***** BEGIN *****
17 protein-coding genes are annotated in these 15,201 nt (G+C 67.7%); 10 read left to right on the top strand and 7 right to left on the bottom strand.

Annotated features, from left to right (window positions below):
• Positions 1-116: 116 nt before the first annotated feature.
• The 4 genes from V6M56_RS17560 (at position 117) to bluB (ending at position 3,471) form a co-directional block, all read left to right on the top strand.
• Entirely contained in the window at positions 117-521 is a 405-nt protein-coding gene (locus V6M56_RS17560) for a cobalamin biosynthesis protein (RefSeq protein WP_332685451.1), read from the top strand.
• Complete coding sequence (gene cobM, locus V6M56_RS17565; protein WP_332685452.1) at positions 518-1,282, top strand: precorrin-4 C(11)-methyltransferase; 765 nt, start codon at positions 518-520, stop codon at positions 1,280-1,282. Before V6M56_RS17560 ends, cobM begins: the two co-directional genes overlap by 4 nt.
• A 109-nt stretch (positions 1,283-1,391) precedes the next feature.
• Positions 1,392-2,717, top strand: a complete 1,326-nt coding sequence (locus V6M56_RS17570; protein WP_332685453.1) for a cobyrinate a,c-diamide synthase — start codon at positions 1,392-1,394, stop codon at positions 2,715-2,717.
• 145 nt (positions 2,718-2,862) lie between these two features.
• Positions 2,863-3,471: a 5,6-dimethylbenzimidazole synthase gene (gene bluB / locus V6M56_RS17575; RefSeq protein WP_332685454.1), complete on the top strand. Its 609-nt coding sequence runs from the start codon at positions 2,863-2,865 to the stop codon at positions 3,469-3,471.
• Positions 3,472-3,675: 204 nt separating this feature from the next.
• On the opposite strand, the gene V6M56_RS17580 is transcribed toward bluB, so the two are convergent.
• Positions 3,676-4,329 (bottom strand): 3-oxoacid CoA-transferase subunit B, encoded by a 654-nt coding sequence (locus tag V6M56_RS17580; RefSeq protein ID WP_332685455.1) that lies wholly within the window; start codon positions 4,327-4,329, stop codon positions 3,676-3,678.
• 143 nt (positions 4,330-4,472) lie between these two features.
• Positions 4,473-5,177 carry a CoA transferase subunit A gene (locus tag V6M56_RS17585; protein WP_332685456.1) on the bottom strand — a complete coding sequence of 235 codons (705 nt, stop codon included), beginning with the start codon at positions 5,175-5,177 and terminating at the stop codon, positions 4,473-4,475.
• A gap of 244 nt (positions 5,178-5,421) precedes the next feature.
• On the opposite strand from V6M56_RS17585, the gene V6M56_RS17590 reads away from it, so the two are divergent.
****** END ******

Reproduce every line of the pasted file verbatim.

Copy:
17 protein-coding genes are annotated in these 15,201 nt (G+C 67.7%); 10 read left to right on the top strand and 7 right to left on the bottom strand.

Annotated features, from left to right (window positions below):
• Positions 1-116: 116 nt before the first annotated feature.
• The 4 genes from V6M56_RS17560 (at position 117) to bluB (ending at position 3,471) form a co-directional block, all read left to right on the top strand.
• Entirely contained in the window at positions 117-521 is a 405-nt protein-coding gene (locus V6M56_RS17560) for a cobalamin biosynthesis protein (RefSeq protein WP_332685451.1), read from the top strand.
• Complete coding sequence (gene cobM, locus V6M56_RS17565; protein WP_332685452.1) at positions 518-1,282, top strand: precorrin-4 C(11)-methyltransferase; 765 nt, start codon at positions 518-520, stop codon at positions 1,280-1,282. Before V6M56_RS17560 ends, cobM begins: the two co-directional genes overlap by 4 nt.
• A 109-nt stretch (positions 1,283-1,391) precedes the next feature.
• Positions 1,392-2,717, top strand: a complete 1,326-nt coding sequence (locus V6M56_RS17570; protein WP_332685453.1) for a cobyrinate a,c-diamide synthase — start codon at positions 1,392-1,394, stop codon at positions 2,715-2,717.
• 145 nt (positions 2,718-2,862) lie between these two features.
• Positions 2,863-3,471: a 5,6-dimethylbenzimidazole synthase gene (gene bluB / locus V6M56_RS17575; RefSeq protein WP_332685454.1), complete on the top strand. Its 609-nt coding sequence runs from the start codon at positions 2,863-2,865 to the stop codon at positions 3,469-3,471.
• Positions 3,472-3,675: 204 nt separating this feature from the next.
• On the opposite strand, the gene V6M56_RS17580 is transcribed toward bluB, so the two are convergent.
• Positions 3,676-4,329 (bottom strand): 3-oxoacid CoA-transferase subunit B, encoded by a 654-nt coding sequence (locus tag V6M56_RS17580; RefSeq protein ID WP_332685455.1) that lies wholly within the window; start codon positions 4,327-4,329, stop codon positions 3,676-3,678.
• 143 nt (positions 4,330-4,472) lie between these two features.
• Positions 4,473-5,177 carry a CoA transferase subunit A gene (locus tag V6M56_RS17585; protein WP_332685456.1) on the bottom strand — a complete coding sequence of 235 codons (705 nt, stop codon included), beginning with the start codon at positions 5,175-5,177 and terminating at the stop codon, positions 4,473-4,475.
• A gap of 244 nt (positions 5,178-5,421) precedes the next feature.
• On the opposite strand from V6M56_RS17585, the gene V6M56_RS17590 reads away from it, so the two are divergent.